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Posted: 10/30/2002 7:13:58 PM EDT
Driving down the road the other day and I spot, of all things, a ground strap. Ya know, that little strap that hangs from under the car and drags on the ground. I think it had something to do with static electricity. But this was on a brand new Lincoln. Whats up? Didn't these go out with curb feelers?
Link Posted: 10/30/2002 7:28:39 PM EDT
And how come gasoline tankers don't have them anymore?
Link Posted: 10/30/2002 7:31:44 PM EDT
hmm, somehow thought this post was about scruples.
Link Posted: 10/30/2002 7:35:28 PM EDT
And I thought you were talking about Virgins!! [sex]
Link Posted: 10/30/2002 7:42:11 PM EDT
Well, I guess there were a lot of things that disappeared in the 60s. But between grounding straps, scruples, and virgins, I think the last two disappeared about the same time. [:)]
Link Posted: 10/30/2002 9:45:41 PM EDT
I seem to recall they were popular with the low-rider crowd well into the 70's down in Los Angeles. I haven't seen them since.
Link Posted: 10/30/2002 9:50:32 PM EDT
I thought you were talking about these dumbasses: [img]http://dc.indymedia.org/local/webcast/uploads/metafiles/mjb2002-10-26-antiwar054.jpg[/img]
Link Posted: 10/30/2002 9:51:06 PM EDT
It depends on where you live and what kind of tires you have if you need them now or not. Dry areas such as leiward side of mountains and too much vulcanization in the rubber in tires cause alot more static electricity. So you can either get outa the car and ground and zap yourself, or get the straps to ground when you drive. Last I knew JC Whitneys still sells them.
Link Posted: 10/30/2002 9:52:32 PM EDT
Ya know, I wouldn't rule out the possibility of them coming back in vogue (ground straps, that is). Listened to a fellow from the American Petroleum Safety Society on a local radio talk show a few months ago who said that static-induced car fires at gasoline filling stations remain a significant problem. (The boom in self-serve gas pumps may be a contributing factor, since the static spark is often generated by the driver sliding across the seat on his way out of the vehicle.) Then, just yesterday I watched a news segment about it (on spanish-language TV, no less). Take all the recent (and exaggerated, IMHO) concern about auto safety, factor in a high-dollar lawsuit settlement or two, and you may be able to look forward to ground straps joining daytime headlamps, ABS and side-curtain air bags on the list of semi-useful safety "features" offered by automakers.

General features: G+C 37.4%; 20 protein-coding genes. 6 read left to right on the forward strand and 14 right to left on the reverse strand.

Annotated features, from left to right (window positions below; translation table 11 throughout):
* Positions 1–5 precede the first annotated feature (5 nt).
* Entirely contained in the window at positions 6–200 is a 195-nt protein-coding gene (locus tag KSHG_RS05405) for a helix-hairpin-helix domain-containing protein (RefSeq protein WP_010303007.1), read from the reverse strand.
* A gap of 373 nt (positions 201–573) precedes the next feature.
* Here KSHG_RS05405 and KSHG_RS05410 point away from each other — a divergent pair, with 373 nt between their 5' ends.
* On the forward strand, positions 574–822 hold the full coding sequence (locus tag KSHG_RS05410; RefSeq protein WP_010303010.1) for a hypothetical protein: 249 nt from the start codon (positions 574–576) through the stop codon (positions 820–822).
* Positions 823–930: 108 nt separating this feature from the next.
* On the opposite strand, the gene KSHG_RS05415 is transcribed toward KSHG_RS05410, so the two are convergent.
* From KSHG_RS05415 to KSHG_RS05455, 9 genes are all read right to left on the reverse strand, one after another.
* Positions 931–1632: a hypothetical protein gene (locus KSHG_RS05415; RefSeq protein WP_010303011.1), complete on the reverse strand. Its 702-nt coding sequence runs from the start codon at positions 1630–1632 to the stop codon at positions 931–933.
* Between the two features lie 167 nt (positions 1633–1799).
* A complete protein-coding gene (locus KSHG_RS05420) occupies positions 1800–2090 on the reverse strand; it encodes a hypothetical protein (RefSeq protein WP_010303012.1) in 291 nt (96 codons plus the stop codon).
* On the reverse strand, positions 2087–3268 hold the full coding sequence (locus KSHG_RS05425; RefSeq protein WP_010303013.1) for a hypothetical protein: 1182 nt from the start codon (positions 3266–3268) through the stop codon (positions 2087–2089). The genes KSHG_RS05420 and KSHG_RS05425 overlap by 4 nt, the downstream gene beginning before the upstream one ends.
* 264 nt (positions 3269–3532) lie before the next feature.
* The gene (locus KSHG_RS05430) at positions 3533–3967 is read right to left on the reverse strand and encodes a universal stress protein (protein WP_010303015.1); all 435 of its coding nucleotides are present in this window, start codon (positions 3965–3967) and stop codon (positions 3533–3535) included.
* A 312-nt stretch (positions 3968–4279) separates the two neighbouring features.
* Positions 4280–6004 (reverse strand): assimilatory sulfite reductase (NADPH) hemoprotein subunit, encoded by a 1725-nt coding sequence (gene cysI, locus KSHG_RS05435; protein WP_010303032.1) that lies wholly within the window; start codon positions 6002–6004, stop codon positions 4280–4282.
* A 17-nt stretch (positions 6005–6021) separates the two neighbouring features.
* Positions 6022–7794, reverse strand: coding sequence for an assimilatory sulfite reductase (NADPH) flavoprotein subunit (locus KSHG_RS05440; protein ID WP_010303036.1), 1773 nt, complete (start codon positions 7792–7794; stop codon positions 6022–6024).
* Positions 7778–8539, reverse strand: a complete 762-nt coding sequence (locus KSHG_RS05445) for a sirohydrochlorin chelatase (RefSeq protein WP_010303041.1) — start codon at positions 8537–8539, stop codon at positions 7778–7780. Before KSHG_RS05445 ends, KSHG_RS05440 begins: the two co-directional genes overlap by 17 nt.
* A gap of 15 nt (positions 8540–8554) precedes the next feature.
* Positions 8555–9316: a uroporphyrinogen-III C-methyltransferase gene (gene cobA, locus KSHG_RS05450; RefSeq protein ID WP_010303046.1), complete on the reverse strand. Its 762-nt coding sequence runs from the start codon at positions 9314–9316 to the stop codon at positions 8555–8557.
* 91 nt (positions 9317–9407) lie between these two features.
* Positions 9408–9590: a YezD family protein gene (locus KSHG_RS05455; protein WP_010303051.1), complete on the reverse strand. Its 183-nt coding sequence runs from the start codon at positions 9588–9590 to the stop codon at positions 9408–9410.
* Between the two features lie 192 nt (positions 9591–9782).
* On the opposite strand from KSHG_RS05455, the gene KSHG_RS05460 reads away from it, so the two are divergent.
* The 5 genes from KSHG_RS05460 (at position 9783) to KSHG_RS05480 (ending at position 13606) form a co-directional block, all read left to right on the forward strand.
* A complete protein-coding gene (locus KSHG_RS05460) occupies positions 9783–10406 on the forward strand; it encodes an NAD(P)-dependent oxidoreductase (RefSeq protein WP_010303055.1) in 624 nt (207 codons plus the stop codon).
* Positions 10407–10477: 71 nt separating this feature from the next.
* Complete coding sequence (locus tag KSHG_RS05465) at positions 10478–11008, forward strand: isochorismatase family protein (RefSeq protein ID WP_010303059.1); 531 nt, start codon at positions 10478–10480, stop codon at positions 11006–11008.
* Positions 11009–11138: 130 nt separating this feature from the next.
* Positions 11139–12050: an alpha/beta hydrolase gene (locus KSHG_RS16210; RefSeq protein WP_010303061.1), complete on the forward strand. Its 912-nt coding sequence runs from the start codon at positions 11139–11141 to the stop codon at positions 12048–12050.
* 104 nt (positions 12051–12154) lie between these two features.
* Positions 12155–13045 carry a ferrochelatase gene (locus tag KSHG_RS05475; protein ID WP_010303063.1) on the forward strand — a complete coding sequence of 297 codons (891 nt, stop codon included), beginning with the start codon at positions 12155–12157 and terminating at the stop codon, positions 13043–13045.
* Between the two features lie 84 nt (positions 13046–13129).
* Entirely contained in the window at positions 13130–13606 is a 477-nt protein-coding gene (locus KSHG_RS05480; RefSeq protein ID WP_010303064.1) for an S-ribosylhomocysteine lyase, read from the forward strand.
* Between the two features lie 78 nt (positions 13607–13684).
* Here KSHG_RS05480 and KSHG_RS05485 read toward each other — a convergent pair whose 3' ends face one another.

Link Posted: 10/30/2002 9:57:28 PM EDT
Automakers seem to be moving to higher voltage electrical systems in cars. I've heard 36V. At some point a better ground may have advantages for things like common mode noise on vehicular data busses etc.
Link Posted: 11/1/2002 9:38:28 AM EDT
[Last Edit: 11/1/2002 4:25:50 PM EDT by Arock]
Once again AR15.com proves prescient... This is on MSNBC (I know...) today: [img]http://images.ibsys.com/2002/1101/1753148_200X150.jpg[/img] [url]www.msnbc.com/local/kxas/A1374685.asp[/url] [b]NBC 5 Special Report: Danger At The Pump FORT WORTH, Texas, 12:07 p.m. CST November 1, 2002 - Simple static electricity is being blamed for sparking several gas station explosions by igniting fuel fumes.[/b]
Link Posted: 11/1/2002 9:46:29 AM EDT
Originally Posted By Arock: Automakers seem to be moving to higher voltage electrical systems in cars. I've heard 36V. At some point a better ground may have advantages for things like common mode noise on vehicular data busses etc.
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I'd like to see them go to a positive ground, too, like some of the old British sports cars had. Add in unmarked, non color coded battery terminals, and sit back and watch the fun.
Link Posted: 11/1/2002 10:21:34 AM EDT
Originally Posted By marvl: I'd like to see them go to a positive ground, too, like some of the old British sports cars had. Add in unmarked, non color coded battery terminals, and sit back and watch the fun.
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You are an evil, sick man.[:D]
Link Posted: 11/1/2002 10:52:55 AM EDT
Better get your ground straps quick! I hear Congress is about to ban them... Just send me $49.95 plus $9.50 for shipping....
Link Posted: 11/1/2002 10:56:10 AM EDT